Thank you so much for your response; it is so helpful. I can't tell you how much I appreciate it. I have a few follow-up questions. You mentioned in your post that there are other ways to deal with hard soil than aerating. I'm curious to find out about those other ways. We live in the Poconos and have very rocky hard soil so are there things we can do to improve it? We are going to take your advice and reseed with KBG and we will probably go with the milorganite. You mention that this fertilizer should be applied at least monthly, but for how many months. For example if we reseed in September and then fertilize directly before reseeding then for how many months after that do we continue to fertilize with the milorganite....until Winter? Again, thank you so much for all of your help.


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RE: overwhelmed with crabgrass

Assuming you used a pre-emergent you got mixed with fertilizer from a box store, it likely wore off within 3 months. The makers of dithiopyr and pendi market their products as lasting longer, but there are many reports of crabgrass appearing in August, when they were put down in April/May.

The main reason you have so much crabgrass this year is because you had so much last year. Reseeding the lawn did not remove any of the crabgrass seed, and that is at least partly what is germinating now.

I live in western PA, and we have rocky/clay soil here, but it isn't "hard" unless its compacted. Soil compaction is a major problem that will keep your lawn from being hardy and will let crabgrass (and certain other weeds) take over, no matter what else you do. You should have tilled the soil before reseeding last year, assuming your soil was compacted; aeration alone doesn't cut it if the soil is heavily compacted. If the grass was growing well before the crab came, you can try to salvage this year by reseeding as soon as the crab dies in cooler weather; it sounds like you have too much to remove by hand. A picture would help decide that.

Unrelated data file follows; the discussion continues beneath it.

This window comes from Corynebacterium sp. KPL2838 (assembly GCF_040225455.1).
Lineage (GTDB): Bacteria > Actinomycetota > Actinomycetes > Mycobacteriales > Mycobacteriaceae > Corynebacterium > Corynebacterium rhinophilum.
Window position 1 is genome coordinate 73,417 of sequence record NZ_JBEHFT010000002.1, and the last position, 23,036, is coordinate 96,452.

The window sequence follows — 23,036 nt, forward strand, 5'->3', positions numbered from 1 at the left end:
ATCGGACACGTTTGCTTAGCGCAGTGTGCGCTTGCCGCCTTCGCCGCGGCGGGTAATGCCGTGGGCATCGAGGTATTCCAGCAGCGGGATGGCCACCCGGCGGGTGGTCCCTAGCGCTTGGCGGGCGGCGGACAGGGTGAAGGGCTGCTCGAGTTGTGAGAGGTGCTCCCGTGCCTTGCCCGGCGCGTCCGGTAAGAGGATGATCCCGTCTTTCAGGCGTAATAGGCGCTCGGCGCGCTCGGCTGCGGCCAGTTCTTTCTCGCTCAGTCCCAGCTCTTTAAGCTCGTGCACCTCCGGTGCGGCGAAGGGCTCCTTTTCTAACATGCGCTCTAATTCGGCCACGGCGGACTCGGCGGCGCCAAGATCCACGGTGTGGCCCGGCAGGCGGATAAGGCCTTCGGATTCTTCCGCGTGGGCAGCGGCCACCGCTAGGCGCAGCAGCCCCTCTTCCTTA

A dense, healthy KBG lawn is the best defense against crab, but it isn't perfect. You should use a pre-emergent in the spring, before crab germinates, then again two months later, to get protection through the summer.


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RE: overwhelmed with crabgrass

Thanks. I guess I was throwing around the term "compacted" and not fully understanding its meaning. How do I tell if my soil is compacted? I would rather not till if we can avoid it; dethaching would be my preference. We just bought our house almost 2 years ago so this is just our second summer here, but it looked like previous owners had a beautiful thriving lawn until we took it over simply because we had no clue how to maintain it so I'm thinking that perhaps although we have rocky/clay soil we may not have compacted soil? I will post a pic of our lawn tonight.


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RE: overwhelmed with crabgrass

Dethatching doesn't really help soil compaction. Core aerating will help, but tilling is best, if its really needed.

If the lawn was great when you moved in, its hard to believe compaction is the problem, because compaction doesn't just appear out of the blue.

At the same time, I don't know what would cause a lawn to go from beautiful to weedy in a single season. It usually takes a couple years of total neglect for a lawn to go to pot.

Are you sure you didn't just see the lawn in a weed-free state before you bought it, like in February/March?


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RE: overwhelmed with crabgrass

Here's a picture of our lawn. I'll try to give an accurate history. We saw the house first in June 2009 and it was weed-free. It's worth mentioning that the summer of 2009 was an extremely wet one in PA however. We saw the house again in October 2009 and purchased it and moved into it in November 2009. The grass was weed-free and beautiful at that point as well. Our first summer living in the house was 2010. Being first time home buyers we really didn't know how to maintain a lawn. I fertilized with Scott's weed n feed in April 2010 and then again thinking more is better my husband fertilized in June with the same stuff. Then that summer turned out to be horribly hot and dry as a bone. By July our grass looked like a wasteland and was literally burned. We didn't water it and then the crabgrass came and it really took over. Then we did some research and decided to reseed in mid August. We dethached, aerated, limed, fertilized and reseeded with rye and KBG. The fertilizer was a good one recommended by a local feed store; not Scotts. And that's the history. Now, we thought our problems would be over this summer and again we're sort of back where we were last year :(